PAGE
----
Monthly Archives: January 2011

How to run clojure.test in Slime and Swank

$ lein swank
In emacs use M-x slime-connect to connect to swank.
user> (use 'clojure.test)
nil
user> (use :reload 'geocommit.test.services) (run-test 'geocommit.test.services)
{:type :summary, :test 3, :pass 9, :fail 0, :error 0}

Locate your commits or how to use geocommit.

We recently launched geocommit.com. Geocommit is a service to add geolocation data to your commits. You only need a working WiFi connection. No GPS module is required.

This blogpost gives you an example how to use geocommit and the geocommit.com services. I’ll show how to use geocommits in your Git or mercurial project. How to make github and bitbucket more beautiful with our Chrome and Firefox extensions and how to get a fancy map of your geocommits.

What is geocommit

First of all, geocommit is a text format to attach geolocation data to version control system commits. The geocommit website has detailed information about the geocommit format blow up water slides for sale.
Second, geocommit is a service to store and analyse your geocommit data. We offer a set of tools and a webservice to make geocommit cool. The Git implementation git geo runs on Mac OS X and Linux. The Mercurial implementation hg-geo runs only under Linux. Mac OS support is under way.

Git & Geocommit

To start with geocommit, install git geo:

$ pip install geocommit

Go to a project directory and enable geocommit support:

$ cd myproject.git
$ git geo setup
geocommit setup
Installing geocommit hook in /home/dsp/awesomeproject/.git/hooks/post-rewrite
Installing geocommit hook in /home/dsp/awesomeproject/.git/hooks/post-merge
Installing geocommit hook in /home/dsp/awesomeproject/.git/hooks/post-commit

This will enable geocommit support in your project. If you commit something with git commit, git geo will try to get your current location and add a geocommit. If no WiFi connection is enabled, no geocommit will be created.

Check your geocommits:

$ git log --show-notes='geocommit'
commit 5a34e6ebc8cb5c2a394ca26505c1d375095161c4
Merge: 25cf72d 828af6e
Author: David Soria Parra 
Date:   Tue Jan 4 14:00:55 2011 +0100

    Merge branch 'master' of https://github.com/jezdez/geocommit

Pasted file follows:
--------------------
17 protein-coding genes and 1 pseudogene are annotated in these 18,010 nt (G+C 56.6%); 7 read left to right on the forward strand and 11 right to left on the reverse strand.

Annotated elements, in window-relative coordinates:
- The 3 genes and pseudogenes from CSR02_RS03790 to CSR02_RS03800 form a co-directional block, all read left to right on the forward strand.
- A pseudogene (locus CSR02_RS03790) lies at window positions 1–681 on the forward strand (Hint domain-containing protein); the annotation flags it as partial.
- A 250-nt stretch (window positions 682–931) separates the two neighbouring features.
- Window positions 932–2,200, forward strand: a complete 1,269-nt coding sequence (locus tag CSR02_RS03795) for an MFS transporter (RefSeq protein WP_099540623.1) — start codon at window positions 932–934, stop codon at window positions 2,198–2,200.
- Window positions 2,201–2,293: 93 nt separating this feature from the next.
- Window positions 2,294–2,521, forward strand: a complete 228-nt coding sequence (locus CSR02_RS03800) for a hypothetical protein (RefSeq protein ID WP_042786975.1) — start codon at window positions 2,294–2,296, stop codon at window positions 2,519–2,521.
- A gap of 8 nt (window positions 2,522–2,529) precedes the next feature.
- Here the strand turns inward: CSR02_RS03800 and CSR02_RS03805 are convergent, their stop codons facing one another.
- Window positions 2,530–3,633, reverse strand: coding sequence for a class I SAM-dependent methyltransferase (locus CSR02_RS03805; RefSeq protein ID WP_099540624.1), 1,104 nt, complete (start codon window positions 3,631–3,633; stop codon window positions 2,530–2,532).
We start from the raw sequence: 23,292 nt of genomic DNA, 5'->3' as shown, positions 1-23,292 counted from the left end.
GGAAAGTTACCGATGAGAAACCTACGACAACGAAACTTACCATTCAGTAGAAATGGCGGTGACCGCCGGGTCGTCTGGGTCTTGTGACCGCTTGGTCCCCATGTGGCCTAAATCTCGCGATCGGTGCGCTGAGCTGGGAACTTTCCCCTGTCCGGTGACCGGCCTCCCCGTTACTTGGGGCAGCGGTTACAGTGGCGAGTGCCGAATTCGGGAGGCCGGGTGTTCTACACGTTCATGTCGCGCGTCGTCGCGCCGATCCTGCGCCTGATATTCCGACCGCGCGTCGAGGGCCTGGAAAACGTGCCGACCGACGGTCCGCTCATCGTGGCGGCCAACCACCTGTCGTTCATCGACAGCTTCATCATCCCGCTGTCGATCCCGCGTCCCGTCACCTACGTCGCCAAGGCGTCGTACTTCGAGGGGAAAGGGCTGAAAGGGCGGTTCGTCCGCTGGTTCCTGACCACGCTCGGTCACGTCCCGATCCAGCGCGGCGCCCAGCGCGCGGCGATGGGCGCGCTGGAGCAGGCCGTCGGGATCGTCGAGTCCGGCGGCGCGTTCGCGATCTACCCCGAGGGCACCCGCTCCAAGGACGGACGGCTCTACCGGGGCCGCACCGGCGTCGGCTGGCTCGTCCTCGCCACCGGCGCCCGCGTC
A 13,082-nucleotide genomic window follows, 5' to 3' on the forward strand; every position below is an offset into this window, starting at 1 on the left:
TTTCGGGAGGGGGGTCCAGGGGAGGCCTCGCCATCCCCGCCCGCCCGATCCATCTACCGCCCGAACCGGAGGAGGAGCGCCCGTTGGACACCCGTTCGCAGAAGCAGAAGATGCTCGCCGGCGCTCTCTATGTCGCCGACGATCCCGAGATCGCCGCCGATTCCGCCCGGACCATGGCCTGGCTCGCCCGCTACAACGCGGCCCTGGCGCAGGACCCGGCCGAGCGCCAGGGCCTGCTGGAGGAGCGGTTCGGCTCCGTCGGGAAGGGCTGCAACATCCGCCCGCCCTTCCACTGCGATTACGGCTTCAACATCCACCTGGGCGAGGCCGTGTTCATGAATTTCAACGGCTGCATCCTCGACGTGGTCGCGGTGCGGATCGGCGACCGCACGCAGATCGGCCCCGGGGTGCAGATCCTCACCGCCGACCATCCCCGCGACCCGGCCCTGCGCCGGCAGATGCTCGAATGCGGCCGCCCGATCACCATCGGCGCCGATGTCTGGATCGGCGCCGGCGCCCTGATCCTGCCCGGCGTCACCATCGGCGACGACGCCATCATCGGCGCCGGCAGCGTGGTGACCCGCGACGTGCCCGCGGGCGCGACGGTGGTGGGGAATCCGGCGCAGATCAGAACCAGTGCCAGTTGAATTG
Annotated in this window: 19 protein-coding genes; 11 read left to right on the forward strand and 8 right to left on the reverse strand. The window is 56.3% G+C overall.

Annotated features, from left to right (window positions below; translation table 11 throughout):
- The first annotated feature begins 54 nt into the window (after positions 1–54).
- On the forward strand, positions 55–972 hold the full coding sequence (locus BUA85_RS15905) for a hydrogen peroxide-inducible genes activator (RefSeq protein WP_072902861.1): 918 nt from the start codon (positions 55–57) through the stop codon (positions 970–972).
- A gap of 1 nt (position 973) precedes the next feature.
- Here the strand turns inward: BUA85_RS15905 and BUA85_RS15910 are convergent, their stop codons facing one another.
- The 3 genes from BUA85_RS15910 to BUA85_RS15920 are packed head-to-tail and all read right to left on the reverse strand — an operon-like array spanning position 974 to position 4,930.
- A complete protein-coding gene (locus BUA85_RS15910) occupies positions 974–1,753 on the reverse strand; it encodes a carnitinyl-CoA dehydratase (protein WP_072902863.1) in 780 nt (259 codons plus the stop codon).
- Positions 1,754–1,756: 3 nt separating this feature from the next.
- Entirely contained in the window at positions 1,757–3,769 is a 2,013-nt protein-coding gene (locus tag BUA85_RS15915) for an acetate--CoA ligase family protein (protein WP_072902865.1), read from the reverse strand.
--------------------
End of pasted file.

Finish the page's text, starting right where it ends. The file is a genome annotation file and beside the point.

Notes (geocommit):
    geocommit (1.0)
    lat: 48.1211828
    long: 11.4853565
    hacc: 39.0
    src: nmg

Let’s push our geocommits to github:

$ git geo push

git geo push accepts the same options as git push. It pulls geocommits first, merges them and then pushes geocommits and the given branch to the remote repository.
That’s everything you need. Easy, isn’t it? So let’s see how to enable geocommits on Mercurial and then talk about the Chrome and Firefox extensions.


Deep dive
git geo stores geocommits in git notes. We use the namespace geocommit for that. Git notes have some cool properties. They are metadata and don’t change the commit hash. Therefore they can be added to a commit at anytime. They are displayed on github and can be deleted without any problem. You also can decide yourself when to push geocommits or not. You can delete already pushed geocommits without breaking the repository or changing any commit sha1. The drawback is that it is hard to deal with git notes from time to time. git notes is a new feature in git and not yet fully supported. We have to write a script to merge git notes as git notes merge is not available before git 1.7.7.


Mercurial & geocommit

You can add support for geocommits to Mercurial by installing the hg-geo extension. Clone the extension and enable it in your hgrc:

$ hg clone http://bitbucket.org/segv/hg-geo
$ echo "[extensions]\ngeo=/path/to/hg-geo/geo.py"
$ hg help geo

The extension will add an additional line to every commit that you do.

$ hg commit
$ hg log -v
changeset:   9:236a0f4c3d2e
tag:         tip
user:        David Soria Parra 
date:        Sun Jan 02 03:01:04 2011 +0100
files:       .hgtags
description:
Added tag v1.0.0 for changeset 3079e3ff3083

geocommit(1.0): lat 48.1211306, long 11.4853251, hacc 30.0, src nmg;

Now push your geocommits to bitbucket.

$ hg push

Deep dive
As Mercurial doesn’t have a way to store metadata, we are adding the geocommit data to the commit message itself. The obvious advantage is that you can use hg-geo with plain Mercurial. You do not need to enable hg-geo on the remote site to push geocommits (like Mercurial bookmarks). The disadvantage is that we modify the commit message and therefore the commit hash. There is no easy way to delete geocommits once they are created.


bitbucket.org and github.com

We can push geocommits easily now. But how to use them? We can install the Firefox or Chrome extension. This will display a map next to your commit!

Firefox
To install the geocommit extension for Firefox you need Greasemonkey. Greasemonkey is a well know and supported extension that enables user scripts to safely modify the displayed website.

Install Greasemonkey from userscripts.org. You can then browse bitbucket.org or github.com and see a map of your geocommit:

bitbucket with geocommit support

github with geocommit support

Chrome
On Chrome install the plugin from
chrome.google.com

Post Hook

We offer a post hook that you can use with github.com and bitbucket.org. Your commits will be tracked by gecommit.com and we will create a global and a project specific map as well as provide further analytics as soon as possible.

github.com
To install the hook go to th eadmin section of your repository and select Service Hooks.

Add http://hook.geocommit.com/api/github as a POST service hook.

on bitbucket.org
Go to the admin seciton of your repository and select Services

Add http://hook.geocommit.com/api/bitbucket as a POST service hook

Thats about it. Browse www.geocommit.com/full.html to checkout your commits on our map.

Questions?!
Enjoy!